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The Impact of Remote Learning on Student Engagement


By Chris Durante

It’s hard to deny that the landscape of education has shifted massively since the 2020 pandemic. The requirement for educators and students to be engaged, adaptable, self directed, and enthused when faced with the reality of remote learning has been crucial. We’ve all learnt so much about how we are as learners and what it is that excites us.

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As we approach the aftermath of remote and flexible learning, the impact on student engagement is important to ascertain. So, what is the impact of remote learning on student engagement?

I know I can—we’re all in this together

One key finding identified in ‘post-remote learning’ is the fact that while remote learning helped some students thrive, others switched off entirely.

A theme which was recognised however was that the students who found remote learning to be enjoyable and easy to follow, were generally the high ‘academic’ achievers. They enjoyed the opportunity to self direct their learning, choose when to do what, and use digital platforms to record and track their understanding. 

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Conversely, those who might be perceived to struggle with learning from the curriculum, or had other barriers to their learning or identified learning needs, didn’t.

In order to support those who became disengaged, educators attempted to generate digital learning environments where feedback was encouraged and connection was maintained. For instance, with an online learning environment like Schoolbox, teachers were able to create personalised spaces for classes, ensuring they have the ability to closely replicate the classroom structure. Educators also used contemporary digital tools offered by Schoolbox such as social stream, forums or even direct message via teacher profiles, to allow dialogue to occur between all class members, helping to normalise some of the issues students might have encountered. There is nothing more powerful than seeing a student raise a concern about learning and, instead of a teacher, witnessing a peer demonstrate empathy with a simple ‘yeah, that’s how I felt about it’.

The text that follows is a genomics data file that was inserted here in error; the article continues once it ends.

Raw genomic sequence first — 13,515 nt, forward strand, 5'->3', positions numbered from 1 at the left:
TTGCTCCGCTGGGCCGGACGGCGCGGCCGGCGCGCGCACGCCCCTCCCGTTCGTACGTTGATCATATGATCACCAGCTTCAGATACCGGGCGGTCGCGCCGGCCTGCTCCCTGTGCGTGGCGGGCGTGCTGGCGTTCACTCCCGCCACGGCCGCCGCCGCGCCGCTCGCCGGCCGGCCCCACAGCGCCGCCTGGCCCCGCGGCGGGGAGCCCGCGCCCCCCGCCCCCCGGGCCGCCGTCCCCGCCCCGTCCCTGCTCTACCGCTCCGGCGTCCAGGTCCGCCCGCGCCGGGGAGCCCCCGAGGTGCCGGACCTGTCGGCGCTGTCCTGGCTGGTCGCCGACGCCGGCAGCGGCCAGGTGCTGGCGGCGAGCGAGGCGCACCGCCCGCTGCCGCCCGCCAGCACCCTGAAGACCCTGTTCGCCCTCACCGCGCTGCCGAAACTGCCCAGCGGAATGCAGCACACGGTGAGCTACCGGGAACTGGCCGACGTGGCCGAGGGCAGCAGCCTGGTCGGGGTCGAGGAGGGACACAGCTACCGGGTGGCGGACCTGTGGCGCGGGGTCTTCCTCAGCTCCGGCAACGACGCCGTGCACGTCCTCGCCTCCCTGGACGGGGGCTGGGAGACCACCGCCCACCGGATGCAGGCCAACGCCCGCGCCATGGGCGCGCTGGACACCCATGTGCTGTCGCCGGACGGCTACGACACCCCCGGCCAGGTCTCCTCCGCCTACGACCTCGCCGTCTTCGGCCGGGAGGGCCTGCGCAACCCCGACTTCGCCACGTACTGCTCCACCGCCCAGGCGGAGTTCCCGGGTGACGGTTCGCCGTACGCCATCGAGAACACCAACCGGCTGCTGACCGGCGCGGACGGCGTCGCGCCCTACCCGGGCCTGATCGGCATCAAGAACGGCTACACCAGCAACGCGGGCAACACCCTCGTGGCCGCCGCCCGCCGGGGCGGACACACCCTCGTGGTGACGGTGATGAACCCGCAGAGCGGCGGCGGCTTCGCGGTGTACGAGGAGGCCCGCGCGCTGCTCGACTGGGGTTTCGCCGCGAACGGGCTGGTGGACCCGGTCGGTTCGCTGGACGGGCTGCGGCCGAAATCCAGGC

We all learn differently—meeting the needs of the individual

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Catering for the learning needs of different students is always at the forefront of a teacher’s mind. How they engage a student who learns best visually, aurally, or kinaesthetically, is a consideration when designing learning. Having an online platform that allowed for multiple modes of delivery during remote learning assisted greatly. This meant that if a student finds it easier to watch a teacher recorded instruction, they could. If they preferred simply listening to the instruction by clicking on an audio recording created and stored within the platform, they could. Or, if their preference is to learn by doing, the teacher could present instructional resources which allowed them to model and share. 

Remote learning reaffirmed that recognising these different approaches to learning and pedagogy helps provide the students with a feeling of choice. This ensures an approach to differentiation which isn’t simply about adapting the actual content but instead thinking creatively about the mode of delivery.